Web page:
Outer at the office? Mixed study results on LGBT

Two current studies describe the changed situation in the field of LGBT* at the workplace. While a more open approach to diverse orientations and identities is positive, other analyses point to persistent reservations and surprising disadvantages. The existing LGBT* niche strategies seem to need to be reviewed.

The number of lesbian and gay workers who openly deal with their sexual orientation or identity in the workplace has more than doubled in the past ten years. Nearly one third (28.9 percent) of those questioned openly discuss this topic with all (!) colleagues. In 2007 this number was only 12.7 percent. However, a slightly larger group (30.5 percent) does not talk to anyone or only a few people in the workplace about key aspects of life such as partnership. This was still the case for 51.9 percent of the interviewed in 2007 and is considered an everyday topic in the majority group of heterosexual employees. The results come from a new edition of the German 2007 “Out at the Office” survey, in which 2,884 lesbian, gay, bisexual and trans* employees took part from February to May 2017.

Diversity management as a positive influencing factor

In the same vein than ten years ago, the study analysed the relationships between the openness of LGBT* employees in dealing with their sexual orientation or identity with the perceived corporate culture and the existence of actively shaping diversity management on the one hand and positive engagement effects on the other. All these connections could be confirmed – statistically similar to 10 years ago – and underpin the business case for LGBT* diversity. Detailed results show (for all data including SMEs) a clearer connection between diversity management and positively perceived corporate culture. The direct relationship between corporate culture and an open approach to LGBT* identities has become somewhat weaker and the direct relationship between diversity management and an open approach is the weakest of all measured – although statistically striking and confirmed.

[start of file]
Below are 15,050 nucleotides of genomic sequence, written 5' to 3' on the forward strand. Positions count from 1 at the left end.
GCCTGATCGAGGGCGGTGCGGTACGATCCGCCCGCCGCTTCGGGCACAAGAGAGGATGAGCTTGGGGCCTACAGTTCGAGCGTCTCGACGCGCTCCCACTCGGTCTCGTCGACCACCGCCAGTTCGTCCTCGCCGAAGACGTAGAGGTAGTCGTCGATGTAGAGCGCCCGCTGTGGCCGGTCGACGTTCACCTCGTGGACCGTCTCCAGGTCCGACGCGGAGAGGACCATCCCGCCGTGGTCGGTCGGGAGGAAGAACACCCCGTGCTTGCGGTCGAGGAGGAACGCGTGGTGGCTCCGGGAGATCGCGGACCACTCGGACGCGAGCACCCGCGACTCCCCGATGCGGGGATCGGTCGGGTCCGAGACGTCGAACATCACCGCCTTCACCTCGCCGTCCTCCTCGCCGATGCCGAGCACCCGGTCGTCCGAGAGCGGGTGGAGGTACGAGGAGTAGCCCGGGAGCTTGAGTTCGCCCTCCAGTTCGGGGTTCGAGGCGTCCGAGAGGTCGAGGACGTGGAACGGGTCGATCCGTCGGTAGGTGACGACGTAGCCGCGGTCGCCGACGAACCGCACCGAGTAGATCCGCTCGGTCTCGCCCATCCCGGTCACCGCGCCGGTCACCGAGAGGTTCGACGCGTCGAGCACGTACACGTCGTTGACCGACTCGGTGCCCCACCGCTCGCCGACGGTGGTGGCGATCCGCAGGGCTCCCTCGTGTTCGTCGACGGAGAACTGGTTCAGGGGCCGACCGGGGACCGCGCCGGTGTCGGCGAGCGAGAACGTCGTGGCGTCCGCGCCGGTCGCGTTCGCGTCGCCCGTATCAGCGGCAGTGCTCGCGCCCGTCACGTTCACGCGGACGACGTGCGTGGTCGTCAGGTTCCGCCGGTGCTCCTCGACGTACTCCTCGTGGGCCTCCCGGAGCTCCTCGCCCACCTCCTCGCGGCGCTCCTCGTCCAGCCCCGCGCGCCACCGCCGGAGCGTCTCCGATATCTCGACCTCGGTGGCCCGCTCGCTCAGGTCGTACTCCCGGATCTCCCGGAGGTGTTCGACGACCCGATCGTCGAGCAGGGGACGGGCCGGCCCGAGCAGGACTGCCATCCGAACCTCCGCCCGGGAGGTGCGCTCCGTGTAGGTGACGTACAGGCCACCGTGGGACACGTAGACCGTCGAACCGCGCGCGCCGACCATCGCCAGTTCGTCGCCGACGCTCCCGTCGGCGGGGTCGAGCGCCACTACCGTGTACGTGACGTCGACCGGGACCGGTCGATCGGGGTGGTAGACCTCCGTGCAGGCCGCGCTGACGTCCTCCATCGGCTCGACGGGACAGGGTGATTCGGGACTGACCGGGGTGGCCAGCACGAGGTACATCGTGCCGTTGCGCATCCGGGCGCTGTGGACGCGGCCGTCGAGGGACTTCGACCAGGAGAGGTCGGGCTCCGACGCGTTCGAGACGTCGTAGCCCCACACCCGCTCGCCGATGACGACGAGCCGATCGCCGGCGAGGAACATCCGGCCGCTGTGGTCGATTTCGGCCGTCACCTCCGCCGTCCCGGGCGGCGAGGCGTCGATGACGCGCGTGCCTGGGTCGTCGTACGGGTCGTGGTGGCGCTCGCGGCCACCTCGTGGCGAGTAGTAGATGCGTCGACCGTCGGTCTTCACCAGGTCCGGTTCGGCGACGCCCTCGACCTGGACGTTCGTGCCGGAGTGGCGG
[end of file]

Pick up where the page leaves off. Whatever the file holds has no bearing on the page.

Update: For larger companies (500+ employees), which are most likely to pursue a formalised diversity management, the effects on corporate culture and above all on an open approach to sexual identity are even more pronounced than for smaller companies.

The positive picture also reflects the increased thematic openness of LGBT* employees towards managers and their very frequent positive reactions to the topic.

Experience of discrimination remains high

However, both the current study “Out at the Office” and a DIW study by Krohn et. al. provide results that raise fundamental questions: “Out at the Office” shows that 76.3 percent of LGBT* people surveyed still say that they have already experienced discrimination in the workplace. The current survey is more differentiated and thus offers specific findings:

  • 91% of bisexual respondents report bi-specific experiences of discrimination (e.g. being perceived as heterosexual or homosexual and being sexualised)
  • Among the Trans* respondents, 41% report trans*-specific experiences of discrimination (e.g. refusal to go to the appropriate toilet or not to have signs and signatures adapted to the new name).
  • The most pronounced perception of poorer treatment for lesbians, gays, bisexuals and transsexuals is the factor of appreciation (12 – 29.7%) followed by vacation, promotion or pressure to perform (depending on subgroups).
  • The concrete experiences of discrimination, like the aspect of ‘appreciation’, clearly point to widespread weaknesses in corporate cultures: The most common experiences are (for LSB) whispering/rumours/lying and imitation/ragging (for gays and lesbians)
  • Salary disadvantage experienced by almost 4% of lesbian and gay workers, 0% of bisexual and just under 12% of Trans* employees